from the Porsche and Piech families who are widely considered to
be amongst Europe’s wealthiest with a combined net worth of
approximately 39 billion euros. Enditem (1 euro =1.14 U.S.
Court orders another
German city to prepare bans on diesel vehicles
BERLIN Germany (Xinhua) --
Mainz has become the latest of several
German cities where courts have ordered policymakers to prepare
to ban diesel vehicles to improve urban air quality.
According to a verdict by the Mainz Administrative Court
published on Wednesday, the city must include driving bans in
its next official plan to ensure compliance with European Union
(EU) clean air legislation.
If the regulatory limits for nitrogen dioxide (NO2) emissions
levels set by the bloc are not abided by during the first six
months of 2019, the new measures must then automatically take
force from September 2019 onwards at the latest.
City of Mainz officials have promised to meet the NO2 limit
of 40 micrograms per cubic meter at the most polluted measuring
point near the main railway station by the end of 2019.
The verdict in the closely-watched court case mostly followed
a pattern already seen in other cities such as Hamburg,
Stuttgart, Berlin and Frankfurt where judges have ordered cities
in breach of EU pollution limits to impose full or partial
driving bans as a last resort.
While generally siding German Environmental Aid (DUH) lobby
group as the plaintiff against the city of Mainz, the latest
ruling left open, however, whether only individual streets or
the entire municipal area would be affected.
Commenting on the development, DUH president Juergen Resch
said his organization was "very happy" with what it hoped would
be a wake-up call for politicians who had been inactive on the
The DUH has filed dozens of similar lawsuits in the wake of a
landmark ruling by the Federal Administrative Court which
enabled cities to unilaterally impose diesel driving bans.
During the ongoing "dieselgate" emissions-cheating scandal,
major German carmakers such as Volkswagen and Daimler were found
to have installed illicit defeat devices to understate NOx
emissions in millions of diesel vehicles sold to customers.
Large majority of Germans
oppose Merkel’s ‘dieselgate’ policy
BERLIN Germany (Xinhua) --
A large majority of German citizens are
dissatisfied with a new "dieselgate" policy initiative of
Chancellor Angela Merkel (CDU) to prevent driving bans in
cities, a YouGov opinion poll published on Tuesday by the German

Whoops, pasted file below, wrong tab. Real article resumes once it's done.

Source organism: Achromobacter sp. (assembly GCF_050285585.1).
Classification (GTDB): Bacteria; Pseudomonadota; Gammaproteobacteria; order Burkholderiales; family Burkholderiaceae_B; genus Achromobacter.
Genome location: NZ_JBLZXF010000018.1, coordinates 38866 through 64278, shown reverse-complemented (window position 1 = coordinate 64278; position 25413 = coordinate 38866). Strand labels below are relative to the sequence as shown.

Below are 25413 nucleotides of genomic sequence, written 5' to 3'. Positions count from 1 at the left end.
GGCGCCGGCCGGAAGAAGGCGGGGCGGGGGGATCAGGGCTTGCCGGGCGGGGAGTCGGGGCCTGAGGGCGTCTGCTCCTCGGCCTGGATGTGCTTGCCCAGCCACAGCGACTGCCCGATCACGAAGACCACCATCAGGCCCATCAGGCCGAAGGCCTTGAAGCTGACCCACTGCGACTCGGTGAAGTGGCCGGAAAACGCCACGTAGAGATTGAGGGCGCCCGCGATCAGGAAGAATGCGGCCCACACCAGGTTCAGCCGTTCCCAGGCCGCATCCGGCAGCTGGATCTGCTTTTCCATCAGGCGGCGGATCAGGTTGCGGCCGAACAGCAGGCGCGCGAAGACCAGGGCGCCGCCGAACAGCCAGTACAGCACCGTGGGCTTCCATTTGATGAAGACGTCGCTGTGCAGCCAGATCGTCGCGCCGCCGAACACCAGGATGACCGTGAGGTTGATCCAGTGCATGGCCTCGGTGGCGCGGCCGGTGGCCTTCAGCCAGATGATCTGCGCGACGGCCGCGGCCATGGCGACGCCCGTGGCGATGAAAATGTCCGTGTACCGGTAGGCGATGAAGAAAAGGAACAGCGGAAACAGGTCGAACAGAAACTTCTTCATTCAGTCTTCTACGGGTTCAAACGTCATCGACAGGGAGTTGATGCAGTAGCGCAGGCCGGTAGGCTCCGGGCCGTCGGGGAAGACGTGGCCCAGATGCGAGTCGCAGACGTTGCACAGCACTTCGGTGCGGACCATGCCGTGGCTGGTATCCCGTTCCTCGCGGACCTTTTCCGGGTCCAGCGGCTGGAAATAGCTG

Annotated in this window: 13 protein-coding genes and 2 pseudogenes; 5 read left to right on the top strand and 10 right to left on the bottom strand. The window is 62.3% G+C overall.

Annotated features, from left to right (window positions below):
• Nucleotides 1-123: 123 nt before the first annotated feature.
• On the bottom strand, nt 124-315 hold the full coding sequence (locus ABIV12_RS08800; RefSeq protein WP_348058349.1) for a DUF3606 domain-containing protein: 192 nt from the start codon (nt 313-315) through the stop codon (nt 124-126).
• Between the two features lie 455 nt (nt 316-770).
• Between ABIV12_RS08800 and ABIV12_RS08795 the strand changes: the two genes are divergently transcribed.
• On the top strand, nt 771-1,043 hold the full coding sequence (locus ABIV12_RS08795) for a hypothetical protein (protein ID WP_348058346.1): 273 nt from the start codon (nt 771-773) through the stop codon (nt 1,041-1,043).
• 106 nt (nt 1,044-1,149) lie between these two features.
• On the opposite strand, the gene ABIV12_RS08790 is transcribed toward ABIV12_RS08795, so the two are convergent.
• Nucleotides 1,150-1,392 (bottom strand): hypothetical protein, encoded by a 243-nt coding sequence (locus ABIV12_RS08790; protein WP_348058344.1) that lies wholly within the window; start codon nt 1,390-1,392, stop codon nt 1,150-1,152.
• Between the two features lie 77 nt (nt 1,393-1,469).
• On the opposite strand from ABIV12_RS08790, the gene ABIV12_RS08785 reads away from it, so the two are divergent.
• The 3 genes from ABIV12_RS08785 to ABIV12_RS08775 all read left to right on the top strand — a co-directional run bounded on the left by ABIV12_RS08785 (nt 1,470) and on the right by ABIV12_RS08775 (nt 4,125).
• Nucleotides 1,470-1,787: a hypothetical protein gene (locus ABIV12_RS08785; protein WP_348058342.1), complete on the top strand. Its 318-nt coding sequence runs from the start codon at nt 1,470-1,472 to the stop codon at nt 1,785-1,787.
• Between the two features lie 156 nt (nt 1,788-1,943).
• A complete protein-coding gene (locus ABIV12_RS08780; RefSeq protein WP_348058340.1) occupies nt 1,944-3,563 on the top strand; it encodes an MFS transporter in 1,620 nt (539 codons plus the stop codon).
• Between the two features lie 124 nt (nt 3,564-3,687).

press agency (dpa) finds.
Nearly two thirds of respondents (65 percent) indicated that
Merkel was not acting decisively enough to protect the interests
of diesel drivers.
A further 72 percent said they had no faith that the federal
government and automotive industry would eventually reach a
compromise to prevent driving bans as a last resort to improve
urban air quality.
The findings were based on a representative online survey of
2,043 voters in Germany which was conducted by the YouGov
Merkel has recently announced that the Christian Democratic
Union (CDU) would seek to pass legislation to prevent the
widespread imposition of diesel driving bans in German cities.
The party considered outright bans on diesel vehicles to be a
disproportionate in most cases and would instead advocate for a
change to relevant laws in a way which re-directed policy
efforts towards other, less radical, solutions.
The chancellor’s announcement came just a few weeks after the
ruling "grand coalition" unveiled a further "dieselgate" policy
package aimed to lower Nitrogen Oxide (NOx) emissions in 14
particularly-affected cities with fleet renewal incentives and
technical retrofitting, so-called "hardware upgrades", of
Carmakers have so far made little signs offering their
support to hardware upgrades, however, raising doubts over
whether court-ordered diesel driving bans in Hamburg, Berlin,
Stuttgart and Frankfurt can still be averted.
The YouGov survey on Tuesday suggested that voters had mixed
feelings about the latest measures adopted by the government in
response to the diesel emissions scandal.
Around two thirds (66 percent) considered technical
retrofitting to be "sensible or very sensible", while only 37
percent gave the same seal of approval to fleet-renewal
incentives such as "swapping premiums" and other sales
When asked in the poll to give two responses, the biggest
concern of citizens identified in the context of the "dieselgate"
scandal was clean air in German cities (48 percent). Meanwhile,
37 percent said that driving bans were the biggest problem
created by high NOx emissions levels, ahead of depreciations in
the value of older diesel vehicles (32 percent).
The results were released ahead of a closely-watched regional
elections in the state of Hesse this weekend, where the grand
coalition parties CDU and German Social Democrats (SPD) are both
predicted to suffer heavy losses in voter share.
Fresh court deliberations over another potential diesel
driving ban in the city of Mainz are scheduled to open
German carmaker Audi fined 800 million euros over
‘dieselgate’ cheating scandal
Volkswagen growing out of cheating crisis with third-quarter
Opinion: The war on German automobiles is seen as 'a war on